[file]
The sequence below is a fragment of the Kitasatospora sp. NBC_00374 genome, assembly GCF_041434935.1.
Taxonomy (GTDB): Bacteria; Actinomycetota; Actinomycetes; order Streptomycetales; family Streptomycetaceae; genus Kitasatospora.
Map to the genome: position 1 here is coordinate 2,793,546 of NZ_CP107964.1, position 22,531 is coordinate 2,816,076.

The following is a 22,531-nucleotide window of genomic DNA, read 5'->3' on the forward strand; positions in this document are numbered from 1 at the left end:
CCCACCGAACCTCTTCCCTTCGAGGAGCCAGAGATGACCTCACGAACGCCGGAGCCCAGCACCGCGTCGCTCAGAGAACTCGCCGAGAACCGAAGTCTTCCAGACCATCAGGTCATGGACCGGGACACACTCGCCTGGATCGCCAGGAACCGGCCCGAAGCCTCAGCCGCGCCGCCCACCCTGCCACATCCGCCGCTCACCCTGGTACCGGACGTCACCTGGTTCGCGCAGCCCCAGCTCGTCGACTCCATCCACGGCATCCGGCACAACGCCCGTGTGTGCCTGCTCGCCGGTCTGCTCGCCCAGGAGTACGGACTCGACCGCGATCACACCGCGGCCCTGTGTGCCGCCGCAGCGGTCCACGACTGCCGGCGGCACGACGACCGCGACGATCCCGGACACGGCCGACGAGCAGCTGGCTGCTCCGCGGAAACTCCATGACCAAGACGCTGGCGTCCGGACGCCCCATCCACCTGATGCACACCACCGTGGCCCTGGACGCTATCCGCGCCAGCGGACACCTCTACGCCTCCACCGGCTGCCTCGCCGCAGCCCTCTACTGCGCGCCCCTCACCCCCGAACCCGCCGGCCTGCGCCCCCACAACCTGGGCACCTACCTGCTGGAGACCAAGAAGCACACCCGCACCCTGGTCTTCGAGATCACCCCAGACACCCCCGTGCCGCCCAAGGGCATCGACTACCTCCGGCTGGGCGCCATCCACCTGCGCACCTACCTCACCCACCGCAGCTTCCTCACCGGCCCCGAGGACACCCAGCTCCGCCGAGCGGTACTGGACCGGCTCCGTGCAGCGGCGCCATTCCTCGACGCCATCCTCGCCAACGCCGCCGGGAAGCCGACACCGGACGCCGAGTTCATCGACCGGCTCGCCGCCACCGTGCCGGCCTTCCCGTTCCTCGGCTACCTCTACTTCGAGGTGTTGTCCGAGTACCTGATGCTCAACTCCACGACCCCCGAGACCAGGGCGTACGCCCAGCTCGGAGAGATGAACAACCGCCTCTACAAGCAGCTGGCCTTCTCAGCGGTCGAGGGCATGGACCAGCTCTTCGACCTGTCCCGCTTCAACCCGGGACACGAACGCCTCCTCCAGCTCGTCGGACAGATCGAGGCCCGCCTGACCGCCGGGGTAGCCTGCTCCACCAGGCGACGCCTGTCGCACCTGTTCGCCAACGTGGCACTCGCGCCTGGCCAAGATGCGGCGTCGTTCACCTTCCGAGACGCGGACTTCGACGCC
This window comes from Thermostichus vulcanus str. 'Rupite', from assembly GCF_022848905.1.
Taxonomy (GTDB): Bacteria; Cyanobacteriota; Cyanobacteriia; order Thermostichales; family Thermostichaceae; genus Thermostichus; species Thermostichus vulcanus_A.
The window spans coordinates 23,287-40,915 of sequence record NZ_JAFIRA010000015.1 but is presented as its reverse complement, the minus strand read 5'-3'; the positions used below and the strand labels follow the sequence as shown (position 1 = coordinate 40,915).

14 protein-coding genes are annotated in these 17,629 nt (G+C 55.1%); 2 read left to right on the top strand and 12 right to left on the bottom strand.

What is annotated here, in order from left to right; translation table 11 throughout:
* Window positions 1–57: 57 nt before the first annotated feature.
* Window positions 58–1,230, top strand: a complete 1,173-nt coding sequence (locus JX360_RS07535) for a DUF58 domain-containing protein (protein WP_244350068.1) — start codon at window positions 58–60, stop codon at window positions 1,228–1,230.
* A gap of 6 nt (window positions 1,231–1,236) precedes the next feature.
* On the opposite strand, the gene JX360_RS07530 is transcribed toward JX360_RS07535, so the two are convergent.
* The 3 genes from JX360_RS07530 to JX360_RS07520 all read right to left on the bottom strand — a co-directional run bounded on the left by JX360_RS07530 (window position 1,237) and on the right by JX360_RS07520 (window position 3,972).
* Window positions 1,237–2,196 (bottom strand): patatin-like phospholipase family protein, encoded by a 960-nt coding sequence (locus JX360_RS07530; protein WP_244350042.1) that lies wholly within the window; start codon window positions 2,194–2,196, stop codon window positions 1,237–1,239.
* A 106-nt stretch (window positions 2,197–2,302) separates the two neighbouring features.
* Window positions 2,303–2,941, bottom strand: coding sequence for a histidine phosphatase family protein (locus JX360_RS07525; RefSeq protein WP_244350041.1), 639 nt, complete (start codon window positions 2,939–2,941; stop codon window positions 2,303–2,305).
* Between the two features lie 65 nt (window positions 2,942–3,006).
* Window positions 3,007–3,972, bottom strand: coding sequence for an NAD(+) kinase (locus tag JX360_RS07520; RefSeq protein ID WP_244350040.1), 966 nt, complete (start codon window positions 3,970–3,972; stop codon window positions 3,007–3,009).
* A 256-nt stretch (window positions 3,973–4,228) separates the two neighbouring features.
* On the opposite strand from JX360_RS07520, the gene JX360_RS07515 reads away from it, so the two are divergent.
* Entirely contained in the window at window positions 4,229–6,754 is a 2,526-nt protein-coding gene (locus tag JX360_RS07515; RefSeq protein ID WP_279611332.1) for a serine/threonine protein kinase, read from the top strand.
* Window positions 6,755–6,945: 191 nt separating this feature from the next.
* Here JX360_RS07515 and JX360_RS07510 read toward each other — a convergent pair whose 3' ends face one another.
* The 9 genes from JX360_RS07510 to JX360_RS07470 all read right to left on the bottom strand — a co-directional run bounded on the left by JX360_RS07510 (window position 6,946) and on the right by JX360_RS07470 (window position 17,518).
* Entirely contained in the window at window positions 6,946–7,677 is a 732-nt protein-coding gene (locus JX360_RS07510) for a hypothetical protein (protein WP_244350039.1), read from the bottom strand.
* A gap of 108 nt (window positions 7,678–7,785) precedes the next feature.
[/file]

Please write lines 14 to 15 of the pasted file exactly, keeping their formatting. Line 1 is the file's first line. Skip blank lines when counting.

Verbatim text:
* On the opposite strand, the gene JX360_RS07530 is transcribed toward JX360_RS07535, so the two are convergent.
* The 3 genes from JX360_RS07530 to JX360_RS07520 all read right to left on the bottom strand — a co-directional run bounded on the left by JX360_RS07530 (window position 1,237) and on the right by JX360_RS07520 (window position 3,972).